However, trans women are also one of the groups most in need of feminism. Highly represented in murder and rape statistics, abused by both staff and cis inmates in prison and frequent victims of domestic abuse, trans women are overrepresented in most of modern feminism’s main issues. So why is the feminist debate not full of prolific trans activists who get to speak on our pedestals, write our books and speak on our and their own behalf? Once again, it is hard to invite people as key players into a social movement when we cannot even unequivocally acknowledge that they belong to its demographic. To do that, we can of course discuss what gender really means. We can debate nature versus nurture, sex hormones, crossdressing through the ages or how much young Clark always hated trucks and loved Barbie dolls. However, I consider these discussions redundant. As a cis woman, my gender is never up for inspection. Even though I do not wear make-up, Ernest Hemingway is my favourite author, my style icon is N’Jadaka in Black Panther and I take it as a compliment any time someone mistakes me for a man, it would be considered scandalous to question my gender identity. That identity is my own to ponder. I do not see how a biological roll-of-dice makes the matter any less personal for trans people, and especially not how it should affect these women’s place in feminism. As a movement essentially aimed at making gender irrelevant, it seems odd to imply that the binary categories of man and woman are that rigid and exclusive. If anything, by implying that we are chained to our genders by our genitalia, TERFs are enforcing the gender stereotypes they wish to eradicate.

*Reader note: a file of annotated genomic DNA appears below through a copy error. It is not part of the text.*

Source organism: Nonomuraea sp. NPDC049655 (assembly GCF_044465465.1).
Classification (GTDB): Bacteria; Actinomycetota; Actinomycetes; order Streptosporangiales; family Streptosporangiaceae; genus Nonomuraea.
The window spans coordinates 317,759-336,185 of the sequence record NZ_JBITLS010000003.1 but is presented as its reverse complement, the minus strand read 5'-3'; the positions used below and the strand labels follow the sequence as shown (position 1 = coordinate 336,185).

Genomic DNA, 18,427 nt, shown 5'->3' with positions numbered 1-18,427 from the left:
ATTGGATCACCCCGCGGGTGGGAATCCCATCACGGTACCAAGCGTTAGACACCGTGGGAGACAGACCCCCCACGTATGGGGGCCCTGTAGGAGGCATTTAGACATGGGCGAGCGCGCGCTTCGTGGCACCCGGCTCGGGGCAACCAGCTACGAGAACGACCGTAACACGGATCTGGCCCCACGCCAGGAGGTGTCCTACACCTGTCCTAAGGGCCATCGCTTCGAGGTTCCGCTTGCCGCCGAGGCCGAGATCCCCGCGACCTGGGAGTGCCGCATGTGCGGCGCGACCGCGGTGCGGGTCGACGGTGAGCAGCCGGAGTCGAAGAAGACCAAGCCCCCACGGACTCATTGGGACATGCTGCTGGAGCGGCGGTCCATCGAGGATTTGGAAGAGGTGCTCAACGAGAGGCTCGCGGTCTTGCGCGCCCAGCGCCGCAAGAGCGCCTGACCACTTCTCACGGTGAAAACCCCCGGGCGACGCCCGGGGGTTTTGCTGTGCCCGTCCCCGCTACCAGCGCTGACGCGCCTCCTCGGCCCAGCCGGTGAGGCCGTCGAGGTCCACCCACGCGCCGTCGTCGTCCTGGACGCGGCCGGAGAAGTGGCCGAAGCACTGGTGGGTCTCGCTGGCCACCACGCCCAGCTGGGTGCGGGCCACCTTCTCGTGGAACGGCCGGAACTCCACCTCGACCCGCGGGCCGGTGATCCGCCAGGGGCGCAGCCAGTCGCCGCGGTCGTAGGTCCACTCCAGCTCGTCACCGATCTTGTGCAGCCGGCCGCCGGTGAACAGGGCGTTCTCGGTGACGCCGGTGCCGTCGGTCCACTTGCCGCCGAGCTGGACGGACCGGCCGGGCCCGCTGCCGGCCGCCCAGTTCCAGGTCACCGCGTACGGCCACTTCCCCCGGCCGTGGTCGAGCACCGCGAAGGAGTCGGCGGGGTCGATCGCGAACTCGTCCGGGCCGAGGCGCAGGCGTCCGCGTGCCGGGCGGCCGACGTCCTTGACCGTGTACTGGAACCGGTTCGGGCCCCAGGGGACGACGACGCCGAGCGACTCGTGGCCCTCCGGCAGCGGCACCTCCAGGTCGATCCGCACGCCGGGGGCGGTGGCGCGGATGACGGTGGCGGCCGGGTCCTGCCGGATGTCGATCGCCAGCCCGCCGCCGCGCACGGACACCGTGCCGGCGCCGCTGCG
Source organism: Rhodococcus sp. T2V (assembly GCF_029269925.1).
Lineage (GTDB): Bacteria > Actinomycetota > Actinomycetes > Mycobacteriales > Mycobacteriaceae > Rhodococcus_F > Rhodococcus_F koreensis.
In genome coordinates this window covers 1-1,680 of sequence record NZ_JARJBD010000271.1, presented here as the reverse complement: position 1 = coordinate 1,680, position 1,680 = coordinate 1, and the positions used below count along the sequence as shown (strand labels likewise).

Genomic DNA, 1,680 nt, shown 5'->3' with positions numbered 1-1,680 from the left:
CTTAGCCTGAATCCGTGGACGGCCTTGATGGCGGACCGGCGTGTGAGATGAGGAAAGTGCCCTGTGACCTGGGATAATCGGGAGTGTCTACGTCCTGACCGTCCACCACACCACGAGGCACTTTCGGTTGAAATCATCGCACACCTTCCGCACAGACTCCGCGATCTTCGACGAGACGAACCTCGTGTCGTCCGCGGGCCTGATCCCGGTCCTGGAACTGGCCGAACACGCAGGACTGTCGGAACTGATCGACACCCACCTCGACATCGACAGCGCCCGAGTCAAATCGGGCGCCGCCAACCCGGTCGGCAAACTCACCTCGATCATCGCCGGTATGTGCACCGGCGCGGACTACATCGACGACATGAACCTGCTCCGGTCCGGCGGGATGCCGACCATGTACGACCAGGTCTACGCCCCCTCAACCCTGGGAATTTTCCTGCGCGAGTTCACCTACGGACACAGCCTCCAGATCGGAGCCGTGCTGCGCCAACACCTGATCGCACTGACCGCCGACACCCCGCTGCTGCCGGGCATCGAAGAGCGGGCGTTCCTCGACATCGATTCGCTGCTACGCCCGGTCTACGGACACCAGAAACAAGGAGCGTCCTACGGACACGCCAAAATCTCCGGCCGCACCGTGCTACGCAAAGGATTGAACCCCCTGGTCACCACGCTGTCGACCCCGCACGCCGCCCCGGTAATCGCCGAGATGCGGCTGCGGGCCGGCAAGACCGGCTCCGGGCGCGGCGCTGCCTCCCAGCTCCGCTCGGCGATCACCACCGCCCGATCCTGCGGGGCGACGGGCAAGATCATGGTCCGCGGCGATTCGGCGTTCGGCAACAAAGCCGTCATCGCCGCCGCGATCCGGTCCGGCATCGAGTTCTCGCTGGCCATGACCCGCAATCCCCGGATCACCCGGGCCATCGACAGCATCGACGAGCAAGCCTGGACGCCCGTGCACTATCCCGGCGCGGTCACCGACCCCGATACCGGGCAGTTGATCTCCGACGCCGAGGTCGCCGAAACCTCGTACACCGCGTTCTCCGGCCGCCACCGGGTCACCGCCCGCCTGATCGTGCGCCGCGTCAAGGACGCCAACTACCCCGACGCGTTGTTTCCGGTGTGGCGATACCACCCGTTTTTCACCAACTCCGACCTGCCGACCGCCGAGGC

The short version of all this is also a deadpan easy one. One should not believe that just because feminism is a movement working for equality between two genders, these groups are homogenous. A lesbian woman will have a different experience with sexism – and a different conception of feminism – than a straight woman, as will Japanese women, Lebanese women, dark-skinned women, working-class women and, of course, trans women. The differences between cis and trans experiences of sexism should not be exaggerated because of biological differences any more than one should differ between women’s perspectives based on their skin colour. Rather, in intersectional feminism, every perspective adds to the unified whole, that is our proximation towards a complete understanding of what it truly means to be a woman. Regardless of their past, trans women also struggle with sexism, and it is our duty to help them – as feminists, sisters and fellow human beings.

By Marina Dokken

Image: Merle Ecker